Politics

October 9, 2013

Obama rejects call to use 14th Amendment to fix debt fight

The idea has been pushed by some scholars who argue that a default on the country’s debt violates the Constitution.

Bloomberg News

(Continued from page 1)

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President Barack Obama speaks about the budget and the partial government shutdown, Tuesday, Oct. 8, 2013, in the Brady Press Room of the White House in Washington. Amid a deadlocked Congress and shutdown government, Obama poured cold water Wednesday on calls to invoke the Constitution’s 14th Amendment to skirt congressional approval for issuing new debt,

AP Photo/Pablo Martinez Monsivais

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Obama would probably face impeachment charges, Balkin said. Government bond sales would also likely be challenged in court by allies of the Republicans who could buy the new bonds to give them standing to file a lawsuit, he said.

“If Obama is impeached, then the issue will shift from the constitutionality of what the House has done to the legality of what Obama has done,” Balkin said. “He will lose the higher ground in the debate, and the country’s focus will be taken over by an impeachment trial for months, as the economy spirals ever downward.”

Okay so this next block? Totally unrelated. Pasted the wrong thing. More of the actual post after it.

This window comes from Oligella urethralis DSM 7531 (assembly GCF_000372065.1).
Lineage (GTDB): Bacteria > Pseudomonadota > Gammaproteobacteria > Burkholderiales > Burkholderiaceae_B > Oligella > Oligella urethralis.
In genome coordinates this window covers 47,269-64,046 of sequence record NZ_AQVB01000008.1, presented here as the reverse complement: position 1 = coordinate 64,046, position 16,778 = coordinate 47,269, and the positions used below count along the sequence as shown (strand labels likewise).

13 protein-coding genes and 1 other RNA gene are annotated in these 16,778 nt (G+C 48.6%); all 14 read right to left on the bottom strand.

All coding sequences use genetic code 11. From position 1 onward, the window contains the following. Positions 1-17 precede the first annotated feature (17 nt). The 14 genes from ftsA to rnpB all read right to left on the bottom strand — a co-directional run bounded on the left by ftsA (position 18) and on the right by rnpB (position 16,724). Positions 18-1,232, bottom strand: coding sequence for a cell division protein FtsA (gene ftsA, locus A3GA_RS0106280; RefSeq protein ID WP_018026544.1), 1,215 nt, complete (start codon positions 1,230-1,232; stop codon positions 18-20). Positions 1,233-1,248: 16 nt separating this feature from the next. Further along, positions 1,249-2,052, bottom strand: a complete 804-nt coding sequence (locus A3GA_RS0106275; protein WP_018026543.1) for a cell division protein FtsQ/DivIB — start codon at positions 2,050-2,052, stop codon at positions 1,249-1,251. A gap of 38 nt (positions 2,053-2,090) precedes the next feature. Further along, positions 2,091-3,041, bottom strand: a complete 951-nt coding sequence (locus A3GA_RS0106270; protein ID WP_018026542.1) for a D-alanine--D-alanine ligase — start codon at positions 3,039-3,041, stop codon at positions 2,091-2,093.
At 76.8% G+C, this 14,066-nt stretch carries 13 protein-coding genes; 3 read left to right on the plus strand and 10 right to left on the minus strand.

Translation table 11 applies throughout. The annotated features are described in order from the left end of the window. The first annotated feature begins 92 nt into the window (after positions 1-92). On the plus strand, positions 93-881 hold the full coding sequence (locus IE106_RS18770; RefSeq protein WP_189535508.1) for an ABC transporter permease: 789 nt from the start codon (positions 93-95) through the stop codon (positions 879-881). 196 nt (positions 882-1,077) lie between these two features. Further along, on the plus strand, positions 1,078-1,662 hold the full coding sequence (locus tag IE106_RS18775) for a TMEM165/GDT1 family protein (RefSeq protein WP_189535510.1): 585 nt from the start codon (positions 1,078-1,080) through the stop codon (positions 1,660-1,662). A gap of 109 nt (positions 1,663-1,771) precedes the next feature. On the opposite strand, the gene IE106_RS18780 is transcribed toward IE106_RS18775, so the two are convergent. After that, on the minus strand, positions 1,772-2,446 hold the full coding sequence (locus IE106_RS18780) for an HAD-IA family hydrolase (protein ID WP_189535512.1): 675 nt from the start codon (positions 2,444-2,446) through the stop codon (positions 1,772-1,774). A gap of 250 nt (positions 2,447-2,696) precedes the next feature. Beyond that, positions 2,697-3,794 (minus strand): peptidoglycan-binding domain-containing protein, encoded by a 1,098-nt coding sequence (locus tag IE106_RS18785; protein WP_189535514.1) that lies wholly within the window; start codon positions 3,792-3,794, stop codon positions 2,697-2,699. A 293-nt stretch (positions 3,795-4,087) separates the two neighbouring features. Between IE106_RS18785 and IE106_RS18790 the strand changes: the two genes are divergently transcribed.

Eric Posner, a law professor at the University of Chicago, said the argument that Obama could use emergency powers if a default triggers a national economic crisis is a political question, and not a legal one.

“If there were actually a crisis, if markets collapsed and there was an extensive crisis, and Congress didn’t do anything, the president could certainly claim the power to do what’s necessary to address the crisis,” Posner said in an interview.

The question, he said, is whether the public would accept such an exercise of power. “It would be very risky,” Posner said.

Among lawyers studying the president’s options is a third view, which argues that without a deal, Obama will be left to choose among multiple unconstitutional options: unilaterally raising taxes, unilaterally cutting spending or ignoring the debt ceiling with the issue of new bonds.

Neil Buchanan, a law professor at George Washington University, and Michael Dorf of Cornell University, call this scenario a “trilemma” and advise that the president take the “least unconstitutional” course – that of issuing bonds.

“He’s going to be stuck making a choice choosing among three bad options due to Republican intransigence,” Buchanan said in an interview. “The Obama people are committed to not blinking. If Republicans don’t blink either, then the last mover in this drama is the president. He can float some bonds or default on the obligations, but he’s the one who has to make that tragic choice.”

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